The legal history in England up to June 1978


Soon after the accident, his wife and brother came to see him at Stoke Mandeville. They asked the Portuguese Consulate to find a solicitor for him to claim compensation. The Portuguese Consulate suggested B. M. Birnberg & Co., Solicitors, of London. They were instructed on the 4th May, 1977. They got into touch with the employers' solicitors, Clyde & Co. of London. No doubt Clyde & Co. were aware of the Texas-style claims made by some injured men. So they were glad the proceedings were started in England rather than America. They did everything they could to keep them in England. They said they would willingly make an interim payment on account. This was arranged and everything done properly. A writ was issued in September 1977. An order by consent was made on the 22nd March, 1978 for £7,250 to be paid as an interim payment. A statement claim was delivered on - the 28th March, 1978. But no defence was delivered at that time. It was deferred by consent till later.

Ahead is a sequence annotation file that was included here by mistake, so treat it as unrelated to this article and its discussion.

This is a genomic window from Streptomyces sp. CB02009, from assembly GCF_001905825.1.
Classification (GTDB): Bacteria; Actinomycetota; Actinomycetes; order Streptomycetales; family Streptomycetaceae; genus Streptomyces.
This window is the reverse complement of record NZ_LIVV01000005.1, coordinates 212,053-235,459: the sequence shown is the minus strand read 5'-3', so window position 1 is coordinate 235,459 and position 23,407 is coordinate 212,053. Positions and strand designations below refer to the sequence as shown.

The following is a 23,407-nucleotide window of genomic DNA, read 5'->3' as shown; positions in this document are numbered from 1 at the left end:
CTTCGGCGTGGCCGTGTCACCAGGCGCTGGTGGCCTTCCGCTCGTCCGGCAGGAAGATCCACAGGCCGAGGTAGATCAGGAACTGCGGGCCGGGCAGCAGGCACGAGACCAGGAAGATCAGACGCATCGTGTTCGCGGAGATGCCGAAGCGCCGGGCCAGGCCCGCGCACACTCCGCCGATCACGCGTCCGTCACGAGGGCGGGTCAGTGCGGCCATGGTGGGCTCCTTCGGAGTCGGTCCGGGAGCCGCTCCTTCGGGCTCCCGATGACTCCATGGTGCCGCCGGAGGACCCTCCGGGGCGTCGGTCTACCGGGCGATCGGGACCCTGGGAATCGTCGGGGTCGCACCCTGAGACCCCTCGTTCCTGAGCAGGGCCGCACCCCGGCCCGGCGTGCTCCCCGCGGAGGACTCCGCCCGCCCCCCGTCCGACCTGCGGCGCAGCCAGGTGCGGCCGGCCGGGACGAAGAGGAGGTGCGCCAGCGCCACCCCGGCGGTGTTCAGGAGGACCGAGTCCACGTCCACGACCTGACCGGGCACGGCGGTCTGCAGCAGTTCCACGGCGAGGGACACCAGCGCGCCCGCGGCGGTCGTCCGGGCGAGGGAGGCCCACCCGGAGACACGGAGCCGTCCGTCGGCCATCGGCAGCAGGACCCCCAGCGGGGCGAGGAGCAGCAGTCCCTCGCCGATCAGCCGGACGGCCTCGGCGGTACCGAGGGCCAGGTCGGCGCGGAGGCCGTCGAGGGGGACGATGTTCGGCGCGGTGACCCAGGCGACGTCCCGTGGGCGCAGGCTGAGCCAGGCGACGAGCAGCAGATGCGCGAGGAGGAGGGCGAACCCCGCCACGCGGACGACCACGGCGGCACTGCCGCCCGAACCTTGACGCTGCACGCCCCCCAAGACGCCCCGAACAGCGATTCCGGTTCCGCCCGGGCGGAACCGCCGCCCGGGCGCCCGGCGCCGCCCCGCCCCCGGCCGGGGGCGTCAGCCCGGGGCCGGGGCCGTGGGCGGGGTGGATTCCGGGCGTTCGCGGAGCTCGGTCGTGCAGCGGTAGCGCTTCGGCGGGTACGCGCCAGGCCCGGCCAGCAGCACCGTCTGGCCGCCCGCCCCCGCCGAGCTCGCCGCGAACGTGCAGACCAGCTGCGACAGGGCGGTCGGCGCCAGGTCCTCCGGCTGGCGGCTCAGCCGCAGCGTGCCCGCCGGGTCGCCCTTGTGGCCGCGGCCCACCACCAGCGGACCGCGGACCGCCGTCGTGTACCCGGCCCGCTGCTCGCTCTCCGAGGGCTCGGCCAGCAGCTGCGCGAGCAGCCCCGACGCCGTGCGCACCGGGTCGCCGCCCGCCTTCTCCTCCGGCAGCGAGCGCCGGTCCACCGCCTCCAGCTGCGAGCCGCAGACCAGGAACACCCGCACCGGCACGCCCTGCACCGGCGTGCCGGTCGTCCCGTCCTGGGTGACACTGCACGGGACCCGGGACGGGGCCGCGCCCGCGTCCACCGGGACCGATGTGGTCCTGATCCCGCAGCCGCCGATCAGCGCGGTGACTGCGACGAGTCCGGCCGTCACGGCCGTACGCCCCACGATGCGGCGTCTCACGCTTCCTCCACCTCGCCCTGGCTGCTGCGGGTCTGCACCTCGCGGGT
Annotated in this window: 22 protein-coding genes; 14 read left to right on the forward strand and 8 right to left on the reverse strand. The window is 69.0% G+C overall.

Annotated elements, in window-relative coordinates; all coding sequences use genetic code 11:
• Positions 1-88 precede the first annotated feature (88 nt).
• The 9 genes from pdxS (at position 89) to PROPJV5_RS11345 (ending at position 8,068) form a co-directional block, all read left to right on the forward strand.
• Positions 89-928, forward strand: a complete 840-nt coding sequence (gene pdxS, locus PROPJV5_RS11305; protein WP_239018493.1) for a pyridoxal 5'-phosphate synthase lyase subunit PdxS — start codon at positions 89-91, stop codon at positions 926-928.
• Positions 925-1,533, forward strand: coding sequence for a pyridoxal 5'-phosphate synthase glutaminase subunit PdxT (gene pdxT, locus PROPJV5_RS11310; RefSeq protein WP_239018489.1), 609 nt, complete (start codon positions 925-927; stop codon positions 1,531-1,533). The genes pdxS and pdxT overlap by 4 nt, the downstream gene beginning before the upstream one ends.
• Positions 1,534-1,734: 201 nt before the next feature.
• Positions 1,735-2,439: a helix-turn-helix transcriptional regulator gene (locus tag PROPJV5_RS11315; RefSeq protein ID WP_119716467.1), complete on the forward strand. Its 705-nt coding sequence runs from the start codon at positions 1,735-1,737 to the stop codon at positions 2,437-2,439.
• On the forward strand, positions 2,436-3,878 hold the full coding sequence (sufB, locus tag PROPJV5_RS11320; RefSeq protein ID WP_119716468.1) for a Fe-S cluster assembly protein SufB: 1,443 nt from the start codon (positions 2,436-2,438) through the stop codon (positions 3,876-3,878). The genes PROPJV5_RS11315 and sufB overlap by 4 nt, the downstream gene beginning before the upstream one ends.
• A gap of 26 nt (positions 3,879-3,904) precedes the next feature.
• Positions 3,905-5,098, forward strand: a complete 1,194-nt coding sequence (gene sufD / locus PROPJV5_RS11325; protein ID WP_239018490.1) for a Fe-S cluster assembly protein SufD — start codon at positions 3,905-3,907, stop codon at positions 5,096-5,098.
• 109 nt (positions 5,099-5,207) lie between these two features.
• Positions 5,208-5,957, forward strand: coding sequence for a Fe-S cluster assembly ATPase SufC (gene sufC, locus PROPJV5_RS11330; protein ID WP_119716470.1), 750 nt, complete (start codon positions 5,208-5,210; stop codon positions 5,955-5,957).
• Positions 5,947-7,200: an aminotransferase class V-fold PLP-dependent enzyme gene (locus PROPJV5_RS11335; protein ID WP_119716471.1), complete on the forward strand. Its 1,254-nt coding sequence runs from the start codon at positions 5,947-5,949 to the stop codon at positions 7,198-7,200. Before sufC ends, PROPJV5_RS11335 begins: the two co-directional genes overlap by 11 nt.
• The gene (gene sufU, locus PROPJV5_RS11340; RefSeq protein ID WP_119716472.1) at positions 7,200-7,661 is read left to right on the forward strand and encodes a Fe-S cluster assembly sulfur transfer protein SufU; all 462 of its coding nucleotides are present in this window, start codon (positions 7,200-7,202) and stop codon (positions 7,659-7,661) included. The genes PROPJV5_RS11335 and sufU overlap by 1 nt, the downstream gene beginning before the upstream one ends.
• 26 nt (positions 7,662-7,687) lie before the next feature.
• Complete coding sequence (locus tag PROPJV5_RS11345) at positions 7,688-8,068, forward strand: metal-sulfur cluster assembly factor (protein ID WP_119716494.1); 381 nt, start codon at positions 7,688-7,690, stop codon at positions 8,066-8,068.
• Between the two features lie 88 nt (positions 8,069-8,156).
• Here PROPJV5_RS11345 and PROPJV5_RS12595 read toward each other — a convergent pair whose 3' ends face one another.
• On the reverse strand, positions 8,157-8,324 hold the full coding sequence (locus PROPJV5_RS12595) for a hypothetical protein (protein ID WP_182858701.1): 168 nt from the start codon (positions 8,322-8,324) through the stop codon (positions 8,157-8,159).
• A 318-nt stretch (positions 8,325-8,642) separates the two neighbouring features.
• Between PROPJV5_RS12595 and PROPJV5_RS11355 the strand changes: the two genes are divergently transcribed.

The Texans come on the scene


The Texans came on the scene in June 1978. Someone told them of the accident to I. Castanho. They did not know his address in Portugal. So they wrote to Stoke Mandeville and got them to forward it to him. Then things moved rapidly. No expense was spared. The Texan lawyers were ready to pay out large sums themselves out of their own pocket - without security - because of the 40 per cent contingency fee opening up before them. They were ready to cast their bread upon the waters in the expectancy of the £1,200,000 fee which would be theirs.


One of their top men, Bob Chaffin (he had been named inthe newspapers), went to Portugal to see I. Castanho. Bob Chaffin was closely associated with the firm of Benton Musslewhite of Houston, Texas. Bob Chaffin pressed I. Castanho to let their firm take over the claim. He succeeded so far that on the 3rd July, 1978 their firm, Benton Mustlewhite, sent I. Castanho a Power of Attorney to sign authorising them to institute proceedings in Texas. They told him to sign it where marked "X" and to return it to them.